1. The title for the article was perfectly ironic. I thought it was an Onion.com article until I saw the link and read it. That’s when I found out that the title wasn’t satirical at all and that it nailed the POV of the article perfectly. The title was an irony paradox. The flip of the article’s title POV was masterful. It was a magic trick and it was linked to an all time great piece of altruistic marriage advice. So, it seems proper to me that people to shared it like they were in the Blackhawks championship parade waving their banners proudly. Sometimes, the bandwagon is a really fun place to be and there is no good reason to not be there. Surely, the parade could have fewer people and still serve it’s purpose, but why? Who gains from fewer people celebrating and sharing, especially a great idea and wonderful trick? No one. If the idea is just shared, the one who shared it joined in the fun too and no one got hurt and possibly people who hadn’t heard that idea heard it and have had their life improved because of it. Perhaps reading it for what it is isn’t what’s important. Perhaps it’s deciding to participate in something that has no negative side effects. Why the heck not?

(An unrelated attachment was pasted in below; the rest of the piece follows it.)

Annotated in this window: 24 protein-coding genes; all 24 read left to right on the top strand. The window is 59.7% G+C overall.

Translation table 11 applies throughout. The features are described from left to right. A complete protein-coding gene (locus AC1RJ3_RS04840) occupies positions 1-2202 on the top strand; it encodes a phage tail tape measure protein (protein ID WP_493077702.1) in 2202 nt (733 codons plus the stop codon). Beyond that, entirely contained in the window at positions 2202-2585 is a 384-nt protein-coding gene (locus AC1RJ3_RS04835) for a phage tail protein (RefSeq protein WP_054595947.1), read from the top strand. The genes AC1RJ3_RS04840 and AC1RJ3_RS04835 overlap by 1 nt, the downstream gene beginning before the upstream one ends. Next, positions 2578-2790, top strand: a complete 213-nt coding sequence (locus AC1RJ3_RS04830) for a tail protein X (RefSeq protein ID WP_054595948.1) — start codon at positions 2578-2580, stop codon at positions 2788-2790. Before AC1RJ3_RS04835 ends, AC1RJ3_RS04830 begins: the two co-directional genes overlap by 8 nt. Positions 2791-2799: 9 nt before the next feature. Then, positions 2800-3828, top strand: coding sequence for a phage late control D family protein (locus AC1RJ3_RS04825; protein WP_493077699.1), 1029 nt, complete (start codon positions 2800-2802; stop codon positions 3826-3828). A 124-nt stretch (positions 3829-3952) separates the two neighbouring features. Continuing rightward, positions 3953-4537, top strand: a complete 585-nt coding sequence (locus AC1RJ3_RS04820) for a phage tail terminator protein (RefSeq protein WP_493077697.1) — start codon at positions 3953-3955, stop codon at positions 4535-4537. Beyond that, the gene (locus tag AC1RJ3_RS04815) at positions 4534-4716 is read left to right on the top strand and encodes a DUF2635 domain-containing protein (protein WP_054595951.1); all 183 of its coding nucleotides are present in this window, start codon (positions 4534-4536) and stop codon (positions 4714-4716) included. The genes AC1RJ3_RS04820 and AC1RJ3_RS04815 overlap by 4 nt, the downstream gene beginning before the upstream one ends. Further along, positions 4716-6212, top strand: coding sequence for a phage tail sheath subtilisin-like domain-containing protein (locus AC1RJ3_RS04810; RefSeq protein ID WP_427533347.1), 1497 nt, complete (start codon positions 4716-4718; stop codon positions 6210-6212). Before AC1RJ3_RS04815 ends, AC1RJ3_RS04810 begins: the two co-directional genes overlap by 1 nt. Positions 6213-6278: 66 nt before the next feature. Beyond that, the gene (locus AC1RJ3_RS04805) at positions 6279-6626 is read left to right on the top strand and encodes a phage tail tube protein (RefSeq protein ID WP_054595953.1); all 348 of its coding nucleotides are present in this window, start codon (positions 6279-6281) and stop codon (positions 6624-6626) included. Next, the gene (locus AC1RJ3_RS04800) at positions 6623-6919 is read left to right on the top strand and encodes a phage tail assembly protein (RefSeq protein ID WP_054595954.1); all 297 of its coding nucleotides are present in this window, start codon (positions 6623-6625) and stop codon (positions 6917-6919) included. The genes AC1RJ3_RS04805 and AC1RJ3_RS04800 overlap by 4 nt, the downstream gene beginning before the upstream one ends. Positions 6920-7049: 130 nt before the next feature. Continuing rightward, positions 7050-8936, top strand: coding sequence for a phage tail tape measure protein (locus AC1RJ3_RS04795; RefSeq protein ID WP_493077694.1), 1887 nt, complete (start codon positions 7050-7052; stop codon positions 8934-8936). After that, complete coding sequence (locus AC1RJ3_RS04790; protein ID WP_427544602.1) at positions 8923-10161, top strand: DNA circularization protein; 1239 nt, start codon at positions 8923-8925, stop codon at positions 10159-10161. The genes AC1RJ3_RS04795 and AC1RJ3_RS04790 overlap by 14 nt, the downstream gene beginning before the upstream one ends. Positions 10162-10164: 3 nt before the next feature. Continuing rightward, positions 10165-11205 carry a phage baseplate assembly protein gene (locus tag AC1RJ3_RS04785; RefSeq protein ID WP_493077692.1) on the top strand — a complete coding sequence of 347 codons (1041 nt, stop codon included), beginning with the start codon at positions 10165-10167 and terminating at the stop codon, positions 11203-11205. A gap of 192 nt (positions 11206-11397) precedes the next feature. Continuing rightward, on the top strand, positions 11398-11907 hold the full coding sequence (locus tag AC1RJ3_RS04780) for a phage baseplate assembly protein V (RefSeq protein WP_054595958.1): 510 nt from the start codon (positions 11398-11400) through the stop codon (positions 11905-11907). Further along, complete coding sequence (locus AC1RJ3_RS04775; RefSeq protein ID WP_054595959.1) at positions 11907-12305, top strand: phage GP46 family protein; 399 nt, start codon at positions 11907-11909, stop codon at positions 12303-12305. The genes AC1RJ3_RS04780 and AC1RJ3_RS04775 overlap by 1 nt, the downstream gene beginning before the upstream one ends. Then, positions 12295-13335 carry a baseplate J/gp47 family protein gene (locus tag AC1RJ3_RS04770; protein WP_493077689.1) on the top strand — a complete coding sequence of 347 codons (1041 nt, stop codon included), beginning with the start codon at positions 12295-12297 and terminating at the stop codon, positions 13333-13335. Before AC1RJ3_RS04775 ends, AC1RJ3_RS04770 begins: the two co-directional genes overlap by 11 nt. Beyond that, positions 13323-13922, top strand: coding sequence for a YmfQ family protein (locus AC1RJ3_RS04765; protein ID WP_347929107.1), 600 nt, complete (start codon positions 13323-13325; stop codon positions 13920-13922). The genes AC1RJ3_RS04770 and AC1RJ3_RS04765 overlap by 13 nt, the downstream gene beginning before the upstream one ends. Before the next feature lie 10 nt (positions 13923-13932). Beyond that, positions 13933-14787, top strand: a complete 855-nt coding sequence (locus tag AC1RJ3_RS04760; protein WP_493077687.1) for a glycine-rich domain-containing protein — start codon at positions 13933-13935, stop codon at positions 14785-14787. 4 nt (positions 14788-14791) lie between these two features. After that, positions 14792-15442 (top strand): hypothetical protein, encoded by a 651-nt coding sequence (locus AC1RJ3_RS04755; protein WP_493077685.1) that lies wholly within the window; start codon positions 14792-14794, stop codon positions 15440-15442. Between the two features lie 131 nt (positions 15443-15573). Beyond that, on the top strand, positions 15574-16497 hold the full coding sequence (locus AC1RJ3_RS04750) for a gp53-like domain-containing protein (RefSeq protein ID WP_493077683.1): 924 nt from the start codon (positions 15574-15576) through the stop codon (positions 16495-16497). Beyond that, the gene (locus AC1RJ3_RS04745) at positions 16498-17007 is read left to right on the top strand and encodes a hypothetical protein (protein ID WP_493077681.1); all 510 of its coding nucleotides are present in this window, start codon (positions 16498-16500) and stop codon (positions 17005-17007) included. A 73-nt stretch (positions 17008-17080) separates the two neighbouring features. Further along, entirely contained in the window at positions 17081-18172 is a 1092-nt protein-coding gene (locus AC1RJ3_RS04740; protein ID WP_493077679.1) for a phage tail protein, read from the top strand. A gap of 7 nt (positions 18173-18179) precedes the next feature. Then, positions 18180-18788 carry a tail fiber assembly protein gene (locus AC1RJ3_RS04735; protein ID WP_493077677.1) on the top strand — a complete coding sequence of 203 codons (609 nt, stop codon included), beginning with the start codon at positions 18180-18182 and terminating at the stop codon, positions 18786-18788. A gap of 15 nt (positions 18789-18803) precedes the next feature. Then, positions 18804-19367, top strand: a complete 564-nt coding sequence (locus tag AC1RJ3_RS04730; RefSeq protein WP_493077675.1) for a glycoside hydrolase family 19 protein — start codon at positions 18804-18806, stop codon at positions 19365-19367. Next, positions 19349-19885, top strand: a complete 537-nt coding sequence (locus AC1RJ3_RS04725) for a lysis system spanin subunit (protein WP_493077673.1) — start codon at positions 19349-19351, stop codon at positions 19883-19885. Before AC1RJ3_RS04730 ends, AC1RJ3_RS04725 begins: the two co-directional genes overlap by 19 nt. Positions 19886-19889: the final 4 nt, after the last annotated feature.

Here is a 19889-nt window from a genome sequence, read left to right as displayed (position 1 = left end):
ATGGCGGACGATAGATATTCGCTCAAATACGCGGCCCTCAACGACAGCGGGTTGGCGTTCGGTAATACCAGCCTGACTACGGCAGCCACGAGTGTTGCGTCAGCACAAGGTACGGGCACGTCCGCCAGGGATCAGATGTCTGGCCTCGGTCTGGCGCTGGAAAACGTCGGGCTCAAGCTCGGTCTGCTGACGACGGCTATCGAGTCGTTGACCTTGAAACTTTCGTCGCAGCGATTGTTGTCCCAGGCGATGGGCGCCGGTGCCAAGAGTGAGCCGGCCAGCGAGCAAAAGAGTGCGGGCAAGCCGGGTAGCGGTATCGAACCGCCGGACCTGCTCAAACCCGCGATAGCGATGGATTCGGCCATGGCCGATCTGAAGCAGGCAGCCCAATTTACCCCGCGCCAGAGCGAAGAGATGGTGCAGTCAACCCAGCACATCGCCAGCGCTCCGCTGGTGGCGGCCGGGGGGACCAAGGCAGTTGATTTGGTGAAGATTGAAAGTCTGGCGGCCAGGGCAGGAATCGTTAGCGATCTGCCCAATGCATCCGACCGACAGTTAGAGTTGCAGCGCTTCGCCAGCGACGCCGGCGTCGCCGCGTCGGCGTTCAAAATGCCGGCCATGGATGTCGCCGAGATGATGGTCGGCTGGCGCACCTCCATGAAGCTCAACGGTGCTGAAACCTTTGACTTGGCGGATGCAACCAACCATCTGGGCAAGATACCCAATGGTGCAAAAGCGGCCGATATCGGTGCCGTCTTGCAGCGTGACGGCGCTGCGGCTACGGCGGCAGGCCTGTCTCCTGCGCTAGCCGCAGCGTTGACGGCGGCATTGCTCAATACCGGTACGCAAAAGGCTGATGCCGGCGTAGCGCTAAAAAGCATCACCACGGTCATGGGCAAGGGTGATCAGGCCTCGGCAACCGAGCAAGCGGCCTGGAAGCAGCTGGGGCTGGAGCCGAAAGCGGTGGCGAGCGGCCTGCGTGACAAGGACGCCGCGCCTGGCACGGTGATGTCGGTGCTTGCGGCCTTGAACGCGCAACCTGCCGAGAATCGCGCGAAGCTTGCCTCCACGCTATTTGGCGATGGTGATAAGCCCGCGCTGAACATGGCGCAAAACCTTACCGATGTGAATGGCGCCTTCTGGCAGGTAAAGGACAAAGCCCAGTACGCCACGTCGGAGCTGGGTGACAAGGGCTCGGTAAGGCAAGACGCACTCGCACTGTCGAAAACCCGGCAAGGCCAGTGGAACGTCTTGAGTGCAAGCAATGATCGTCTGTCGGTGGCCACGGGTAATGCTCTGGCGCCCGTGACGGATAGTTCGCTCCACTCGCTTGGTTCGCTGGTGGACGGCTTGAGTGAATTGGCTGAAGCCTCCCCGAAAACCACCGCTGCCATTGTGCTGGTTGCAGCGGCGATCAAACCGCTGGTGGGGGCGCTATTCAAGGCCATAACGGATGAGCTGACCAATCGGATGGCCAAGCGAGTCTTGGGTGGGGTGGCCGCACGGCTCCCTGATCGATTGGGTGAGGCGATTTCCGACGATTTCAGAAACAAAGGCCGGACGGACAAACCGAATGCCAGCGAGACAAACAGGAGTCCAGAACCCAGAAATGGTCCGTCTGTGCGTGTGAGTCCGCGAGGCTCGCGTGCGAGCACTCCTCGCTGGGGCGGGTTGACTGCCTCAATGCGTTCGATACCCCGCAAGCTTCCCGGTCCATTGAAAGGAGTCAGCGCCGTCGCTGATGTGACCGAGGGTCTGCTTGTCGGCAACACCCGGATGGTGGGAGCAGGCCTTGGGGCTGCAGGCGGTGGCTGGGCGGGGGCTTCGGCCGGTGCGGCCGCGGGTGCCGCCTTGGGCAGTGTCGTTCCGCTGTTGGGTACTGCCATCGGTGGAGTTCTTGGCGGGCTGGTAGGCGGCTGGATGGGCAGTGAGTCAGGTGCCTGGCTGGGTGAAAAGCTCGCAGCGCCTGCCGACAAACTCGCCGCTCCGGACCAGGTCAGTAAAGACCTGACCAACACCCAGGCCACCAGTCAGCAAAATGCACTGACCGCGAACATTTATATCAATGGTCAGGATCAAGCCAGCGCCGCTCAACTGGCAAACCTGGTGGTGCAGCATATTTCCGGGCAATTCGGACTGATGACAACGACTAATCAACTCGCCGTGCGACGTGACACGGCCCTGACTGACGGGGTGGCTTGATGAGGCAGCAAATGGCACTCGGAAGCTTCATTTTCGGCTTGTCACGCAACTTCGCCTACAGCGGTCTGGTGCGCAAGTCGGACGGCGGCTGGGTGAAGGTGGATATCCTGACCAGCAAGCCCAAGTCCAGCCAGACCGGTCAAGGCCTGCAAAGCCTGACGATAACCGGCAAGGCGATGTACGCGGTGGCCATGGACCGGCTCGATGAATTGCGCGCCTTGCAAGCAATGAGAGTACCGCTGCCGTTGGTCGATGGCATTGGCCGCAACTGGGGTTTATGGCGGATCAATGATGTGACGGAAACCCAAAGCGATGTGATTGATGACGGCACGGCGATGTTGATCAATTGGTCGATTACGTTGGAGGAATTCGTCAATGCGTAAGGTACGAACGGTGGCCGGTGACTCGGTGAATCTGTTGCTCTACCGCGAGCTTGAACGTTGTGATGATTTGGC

2. Jordan – thanks for reading. I think many real headlines are actually Onion headlines at first, too. I picked on that particular article because it was the one that really got me thinking about reading with a discerning eye. It just made me think about my inclination to read things that have been shared (or liked, retweeted, etc) by the masses and to assume they’re worthwhile without actually reading them critically, and I think others do the same thing. And, I don’t think it’s good to just jump on the bandwagon for the sake of jumping on the bandwagon. Don’t get me wrong – I love getting excited about ideas and sharing them – but I don’t think it’s a good idea to do that unless you really believe in what you’re sharing. And if you do, then of course, share away!